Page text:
Plum Borough v. ZHB of the Borough of Plum, et al. (majority)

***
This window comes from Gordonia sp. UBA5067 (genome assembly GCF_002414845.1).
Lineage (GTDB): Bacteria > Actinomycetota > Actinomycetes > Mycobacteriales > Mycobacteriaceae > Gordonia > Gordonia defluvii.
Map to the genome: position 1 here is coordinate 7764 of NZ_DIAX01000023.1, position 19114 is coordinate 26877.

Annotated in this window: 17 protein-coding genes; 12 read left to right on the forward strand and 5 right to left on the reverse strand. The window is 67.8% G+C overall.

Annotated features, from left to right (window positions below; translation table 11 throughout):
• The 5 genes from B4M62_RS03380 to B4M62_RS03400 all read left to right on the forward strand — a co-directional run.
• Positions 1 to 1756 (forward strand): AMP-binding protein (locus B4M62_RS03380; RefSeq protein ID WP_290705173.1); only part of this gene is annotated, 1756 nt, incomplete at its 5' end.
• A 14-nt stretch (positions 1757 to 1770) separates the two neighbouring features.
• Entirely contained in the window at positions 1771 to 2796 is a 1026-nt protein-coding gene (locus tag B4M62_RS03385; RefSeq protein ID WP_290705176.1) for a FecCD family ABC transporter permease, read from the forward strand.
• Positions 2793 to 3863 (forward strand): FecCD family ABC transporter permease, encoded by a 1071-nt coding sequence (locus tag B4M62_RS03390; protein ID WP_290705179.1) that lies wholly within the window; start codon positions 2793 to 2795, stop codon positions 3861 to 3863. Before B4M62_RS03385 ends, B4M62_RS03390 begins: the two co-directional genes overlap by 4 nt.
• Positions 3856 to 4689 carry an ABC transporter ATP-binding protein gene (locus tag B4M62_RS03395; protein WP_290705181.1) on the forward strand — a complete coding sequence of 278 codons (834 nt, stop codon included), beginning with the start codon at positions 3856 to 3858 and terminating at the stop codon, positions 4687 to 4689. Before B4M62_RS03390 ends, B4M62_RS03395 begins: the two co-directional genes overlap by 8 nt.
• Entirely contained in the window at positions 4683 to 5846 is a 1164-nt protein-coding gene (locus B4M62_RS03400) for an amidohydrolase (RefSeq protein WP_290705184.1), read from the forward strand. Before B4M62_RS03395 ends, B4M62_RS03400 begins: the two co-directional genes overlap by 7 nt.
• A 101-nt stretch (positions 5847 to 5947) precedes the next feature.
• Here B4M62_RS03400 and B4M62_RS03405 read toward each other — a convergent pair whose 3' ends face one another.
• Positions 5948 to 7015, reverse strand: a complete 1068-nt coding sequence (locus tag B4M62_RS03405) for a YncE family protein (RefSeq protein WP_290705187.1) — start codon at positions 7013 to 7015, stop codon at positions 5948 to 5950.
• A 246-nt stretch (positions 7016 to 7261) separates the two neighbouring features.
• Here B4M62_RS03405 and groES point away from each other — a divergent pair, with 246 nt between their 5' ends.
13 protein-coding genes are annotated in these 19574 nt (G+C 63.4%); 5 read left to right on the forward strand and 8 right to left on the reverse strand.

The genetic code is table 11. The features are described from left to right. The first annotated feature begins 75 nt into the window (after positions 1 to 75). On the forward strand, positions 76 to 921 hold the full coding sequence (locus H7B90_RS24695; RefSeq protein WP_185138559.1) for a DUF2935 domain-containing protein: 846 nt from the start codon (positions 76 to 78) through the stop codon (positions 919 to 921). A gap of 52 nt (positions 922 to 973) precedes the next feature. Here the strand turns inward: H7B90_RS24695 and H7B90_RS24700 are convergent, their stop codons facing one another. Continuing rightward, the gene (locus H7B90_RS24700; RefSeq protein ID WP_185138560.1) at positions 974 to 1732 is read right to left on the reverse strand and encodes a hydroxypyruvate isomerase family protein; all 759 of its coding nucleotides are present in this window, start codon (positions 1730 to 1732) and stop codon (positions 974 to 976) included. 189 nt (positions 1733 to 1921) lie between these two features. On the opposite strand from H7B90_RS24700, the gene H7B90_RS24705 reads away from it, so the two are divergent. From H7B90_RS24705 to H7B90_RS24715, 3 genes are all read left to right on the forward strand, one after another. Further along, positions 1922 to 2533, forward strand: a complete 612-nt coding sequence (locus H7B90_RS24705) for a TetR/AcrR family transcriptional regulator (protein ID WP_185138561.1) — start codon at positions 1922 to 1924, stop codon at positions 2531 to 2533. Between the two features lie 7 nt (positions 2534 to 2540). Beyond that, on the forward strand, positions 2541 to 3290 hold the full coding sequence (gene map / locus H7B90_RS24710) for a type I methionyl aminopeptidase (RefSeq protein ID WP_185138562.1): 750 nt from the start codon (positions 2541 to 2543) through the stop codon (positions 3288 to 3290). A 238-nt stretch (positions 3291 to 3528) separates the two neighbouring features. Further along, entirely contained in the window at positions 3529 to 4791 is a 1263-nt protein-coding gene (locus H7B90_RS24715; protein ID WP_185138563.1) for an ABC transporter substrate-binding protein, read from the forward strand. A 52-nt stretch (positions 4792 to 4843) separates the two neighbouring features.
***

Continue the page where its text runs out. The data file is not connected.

Annotate this Case
Download PDF